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9 Costly Ways Buying in Bulk is Not Worth It

·6 min read

Warehouse retailers like Costco, Sam’s Club, and BJ’s are popular with families looking for ways to reduce money stress or businesses that need to stock up on products. They’re also favored by people who might try to minimize inflation’s impact on their grocery bills.

But not everything you can buy in bulk at a warehouse retailer is a good deal. In fact, there can be times when buying in bulk isn’t worth it. Before you head out for your next shopping trip, check out the ways that buying in bulk might not be a good plan.

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1. You need to buy a membership before getting savings

You have to pay for a membership to take advantage of some of the savings at a warehouse retailer. But are you saving enough to justify the cost of that membership?

Comparing the cost savings on warehouse club products to the membership fees you must pay can help you figure out if a member card is worth the price. Also, factor in the fact that some of these retailers might raise their fees. Costco, for example, has hinted that it might increase the cost of its membership this year.

Pro tip: You might be able to buy some warehouse retailers’ products even without a membership. For example, some states prohibit warehouse clubs from restricting the sale of alcohol to those with a membership. You also might be able to order lunch for a low price at a store’s food court without a membership.

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2. Perishable food goes bad

Perishable food is no bargain if you buy it in bulk and end up tossing much of it into the garbage after it goes bad.

Strawberries, for example, might come in a 2-pound package when you shop for them at Costco instead of a typical 1-pound package at your grocery store. But if you don’t eat all 2 pounds relatively promptly, they may go bad and you could end up wasting food and money.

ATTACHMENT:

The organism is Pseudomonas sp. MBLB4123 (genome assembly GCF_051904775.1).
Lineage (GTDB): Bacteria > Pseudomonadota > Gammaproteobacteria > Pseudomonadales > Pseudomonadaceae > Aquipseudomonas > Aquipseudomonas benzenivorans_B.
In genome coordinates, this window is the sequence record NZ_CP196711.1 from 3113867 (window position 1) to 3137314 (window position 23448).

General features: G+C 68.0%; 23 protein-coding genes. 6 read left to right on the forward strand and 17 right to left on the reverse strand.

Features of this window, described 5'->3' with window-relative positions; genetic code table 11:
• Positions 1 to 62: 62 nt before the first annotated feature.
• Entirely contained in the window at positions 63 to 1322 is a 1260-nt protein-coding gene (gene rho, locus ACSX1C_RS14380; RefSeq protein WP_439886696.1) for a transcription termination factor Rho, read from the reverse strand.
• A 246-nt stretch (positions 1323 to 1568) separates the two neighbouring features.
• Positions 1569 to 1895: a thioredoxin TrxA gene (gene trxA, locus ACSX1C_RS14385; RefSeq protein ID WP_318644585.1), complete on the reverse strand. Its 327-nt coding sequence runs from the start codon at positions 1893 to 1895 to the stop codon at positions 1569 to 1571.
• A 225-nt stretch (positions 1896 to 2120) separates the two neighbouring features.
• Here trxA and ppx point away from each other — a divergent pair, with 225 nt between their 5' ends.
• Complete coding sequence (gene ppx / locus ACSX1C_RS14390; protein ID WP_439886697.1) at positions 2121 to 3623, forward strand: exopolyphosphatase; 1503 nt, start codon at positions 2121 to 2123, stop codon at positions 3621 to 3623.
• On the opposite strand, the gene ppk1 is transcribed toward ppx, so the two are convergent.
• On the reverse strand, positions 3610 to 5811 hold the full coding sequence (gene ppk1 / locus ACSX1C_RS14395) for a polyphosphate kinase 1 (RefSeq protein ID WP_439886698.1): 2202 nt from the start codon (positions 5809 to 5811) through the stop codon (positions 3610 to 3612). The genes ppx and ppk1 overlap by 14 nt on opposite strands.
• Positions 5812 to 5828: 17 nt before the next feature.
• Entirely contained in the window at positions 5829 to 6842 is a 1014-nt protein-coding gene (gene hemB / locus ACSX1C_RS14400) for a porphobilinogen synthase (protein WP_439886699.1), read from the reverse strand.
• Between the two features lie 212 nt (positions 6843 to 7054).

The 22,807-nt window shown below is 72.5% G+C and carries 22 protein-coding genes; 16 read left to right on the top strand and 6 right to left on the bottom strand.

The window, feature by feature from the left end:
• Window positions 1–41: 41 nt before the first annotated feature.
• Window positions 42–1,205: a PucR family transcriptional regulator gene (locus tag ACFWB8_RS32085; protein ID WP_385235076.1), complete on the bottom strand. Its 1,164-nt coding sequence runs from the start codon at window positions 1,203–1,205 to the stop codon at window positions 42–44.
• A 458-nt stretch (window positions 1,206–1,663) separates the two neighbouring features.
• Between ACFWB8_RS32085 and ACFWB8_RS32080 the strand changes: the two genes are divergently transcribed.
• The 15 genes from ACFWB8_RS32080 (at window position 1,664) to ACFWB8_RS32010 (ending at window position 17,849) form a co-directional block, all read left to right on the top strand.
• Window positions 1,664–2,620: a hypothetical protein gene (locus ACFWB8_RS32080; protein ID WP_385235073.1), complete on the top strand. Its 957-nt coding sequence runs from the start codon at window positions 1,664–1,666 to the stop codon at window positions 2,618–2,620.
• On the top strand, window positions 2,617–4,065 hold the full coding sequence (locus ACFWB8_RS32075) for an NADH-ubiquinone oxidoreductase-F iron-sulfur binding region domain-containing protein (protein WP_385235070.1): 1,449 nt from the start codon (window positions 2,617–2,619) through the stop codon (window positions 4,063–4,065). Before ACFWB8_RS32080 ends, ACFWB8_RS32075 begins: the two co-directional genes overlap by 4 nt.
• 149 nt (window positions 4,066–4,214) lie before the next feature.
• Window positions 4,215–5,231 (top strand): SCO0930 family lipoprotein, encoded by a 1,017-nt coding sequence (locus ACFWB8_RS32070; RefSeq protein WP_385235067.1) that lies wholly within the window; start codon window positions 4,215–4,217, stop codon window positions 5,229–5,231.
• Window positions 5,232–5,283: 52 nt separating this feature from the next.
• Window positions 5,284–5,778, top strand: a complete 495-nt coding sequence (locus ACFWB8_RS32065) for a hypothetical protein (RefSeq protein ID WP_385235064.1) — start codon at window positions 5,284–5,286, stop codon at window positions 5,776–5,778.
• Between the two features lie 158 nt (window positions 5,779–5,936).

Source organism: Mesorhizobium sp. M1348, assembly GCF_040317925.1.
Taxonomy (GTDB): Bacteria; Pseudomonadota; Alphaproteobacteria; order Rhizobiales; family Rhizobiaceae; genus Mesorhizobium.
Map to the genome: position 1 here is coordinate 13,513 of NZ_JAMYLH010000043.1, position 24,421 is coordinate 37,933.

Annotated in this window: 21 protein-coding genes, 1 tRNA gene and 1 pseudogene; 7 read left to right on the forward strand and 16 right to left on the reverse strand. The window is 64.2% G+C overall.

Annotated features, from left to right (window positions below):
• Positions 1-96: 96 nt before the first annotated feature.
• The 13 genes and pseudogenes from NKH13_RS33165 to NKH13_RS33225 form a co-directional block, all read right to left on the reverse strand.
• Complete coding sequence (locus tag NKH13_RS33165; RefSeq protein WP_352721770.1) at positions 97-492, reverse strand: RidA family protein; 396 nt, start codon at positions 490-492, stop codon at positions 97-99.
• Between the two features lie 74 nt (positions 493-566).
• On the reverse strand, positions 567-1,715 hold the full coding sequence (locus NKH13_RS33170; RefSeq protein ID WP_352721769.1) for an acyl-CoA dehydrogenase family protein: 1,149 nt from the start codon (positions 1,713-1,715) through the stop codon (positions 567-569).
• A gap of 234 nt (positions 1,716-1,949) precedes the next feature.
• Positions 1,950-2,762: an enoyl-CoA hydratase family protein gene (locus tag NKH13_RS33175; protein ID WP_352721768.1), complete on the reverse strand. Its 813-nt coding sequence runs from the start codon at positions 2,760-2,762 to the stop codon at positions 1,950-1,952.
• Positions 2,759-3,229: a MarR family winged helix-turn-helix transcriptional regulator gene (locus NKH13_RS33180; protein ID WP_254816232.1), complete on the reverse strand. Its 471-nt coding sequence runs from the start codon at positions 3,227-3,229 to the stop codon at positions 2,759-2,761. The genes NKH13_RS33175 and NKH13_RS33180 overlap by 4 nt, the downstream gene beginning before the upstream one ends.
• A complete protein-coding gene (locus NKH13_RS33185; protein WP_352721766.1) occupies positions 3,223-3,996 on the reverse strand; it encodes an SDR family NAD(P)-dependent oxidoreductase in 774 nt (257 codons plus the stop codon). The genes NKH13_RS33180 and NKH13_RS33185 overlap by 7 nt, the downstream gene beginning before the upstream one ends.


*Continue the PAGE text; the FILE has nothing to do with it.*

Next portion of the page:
It’s the same issue for items such as other fruits, vegetables, and dairy items. Instead, it might be smart to stick with shelf-stable items — or things you know you will eat quickly — when shopping at the warehouse club.

3. You might not have the space to store bulk items

Bulk items tend to take up extra space compared to your typical grocery items. So, as you shop, think about whether you have the space to store your purchases.

Perhaps you have some places where you can squirrel away extra cereal or canned goods. But frozen or refrigerated items may pose a big problem if you don’t have the space for them at home.

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4. Variety packs often have things you don’t like

Costco and other retailers may offer a variety pack of items you love. Perhaps it’s a box of yogurts in three flavors or a pack of chips in a variety of flavors.

You may think you’re saving money, but if you only like half of the flavors in the variety pack, those not-so-loved options can become wasted money. Instead, stick with variety packs in which all flavors appeal to you, or simply buy your favorite flavor at the local grocery store instead.

5. You end up with more than you need

Condiments may be one of the most common examples of buying more than you need when you purchase them in bulk. You might enjoy adding ketchup or mustard to your burgers and hot dogs at home, but you probably don’t need bulk-size bottles of these condiments taking up space in your fridge.